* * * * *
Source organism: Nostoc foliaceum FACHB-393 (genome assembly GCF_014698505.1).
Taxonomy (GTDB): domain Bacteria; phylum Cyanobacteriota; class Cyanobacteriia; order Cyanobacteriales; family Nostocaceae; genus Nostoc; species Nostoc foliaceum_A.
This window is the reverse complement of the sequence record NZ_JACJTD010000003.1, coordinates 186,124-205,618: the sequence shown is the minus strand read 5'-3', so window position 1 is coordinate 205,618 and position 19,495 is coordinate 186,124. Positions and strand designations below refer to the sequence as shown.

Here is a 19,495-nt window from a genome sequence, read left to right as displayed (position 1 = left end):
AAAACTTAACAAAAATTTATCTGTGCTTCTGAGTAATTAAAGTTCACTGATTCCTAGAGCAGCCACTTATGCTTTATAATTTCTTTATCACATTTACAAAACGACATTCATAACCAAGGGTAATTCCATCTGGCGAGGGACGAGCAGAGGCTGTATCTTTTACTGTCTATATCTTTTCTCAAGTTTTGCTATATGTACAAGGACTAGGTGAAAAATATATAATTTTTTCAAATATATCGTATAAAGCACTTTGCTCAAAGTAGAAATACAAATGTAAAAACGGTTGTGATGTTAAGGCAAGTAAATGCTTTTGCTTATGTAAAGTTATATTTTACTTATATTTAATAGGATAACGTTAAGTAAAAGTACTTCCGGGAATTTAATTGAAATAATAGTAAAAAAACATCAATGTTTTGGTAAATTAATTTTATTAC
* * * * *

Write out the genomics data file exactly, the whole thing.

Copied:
Source organism: Nostoc foliaceum FACHB-393 (genome assembly GCF_014698505.1).
Taxonomy (GTDB): domain Bacteria; phylum Cyanobacteriota; class Cyanobacteriia; order Cyanobacteriales; family Nostocaceae; genus Nostoc; species Nostoc foliaceum_A.
This window is the reverse complement of the sequence record NZ_JACJTD010000003.1, coordinates 186,124-205,618: the sequence shown is the minus strand read 5'-3', so window position 1 is coordinate 205,618 and position 19,495 is coordinate 186,124. Positions and strand designations below refer to the sequence as shown.

Here is a 19,495-nt window from a genome sequence, read left to right as displayed (position 1 = left end):
AAAACTTAACAAAAATTTATCTGTGCTTCTGAGTAATTAAAGTTCACTGATTCCTAGAGCAGCCACTTATGCTTTATAATTTCTTTATCACATTTACAAAACGACATTCATAACCAAGGGTAATTCCATCTGGCGAGGGACGAGCAGAGGCTGTATCTTTTACTGTCTATATCTTTTCTCAAGTTTTGCTATATGTACAAGGACTAGGTGAAAAATATATAATTTTTTCAAATATATCGTATAAAGCACTTTGCTCAAAGTAGAAATACAAATGTAAAAACGGTTGTGATGTTAAGGCAAGTAAATGCTTTTGCTTATGTAAAGTTATATTTTACTTATATTTAATAGGATAACGTTAAGTAAAAGTACTTCCGGGAATTTAATTGAAATAATAGTAAAAAAACATCAATGTTTTGGTAAATTAATTTTATTAC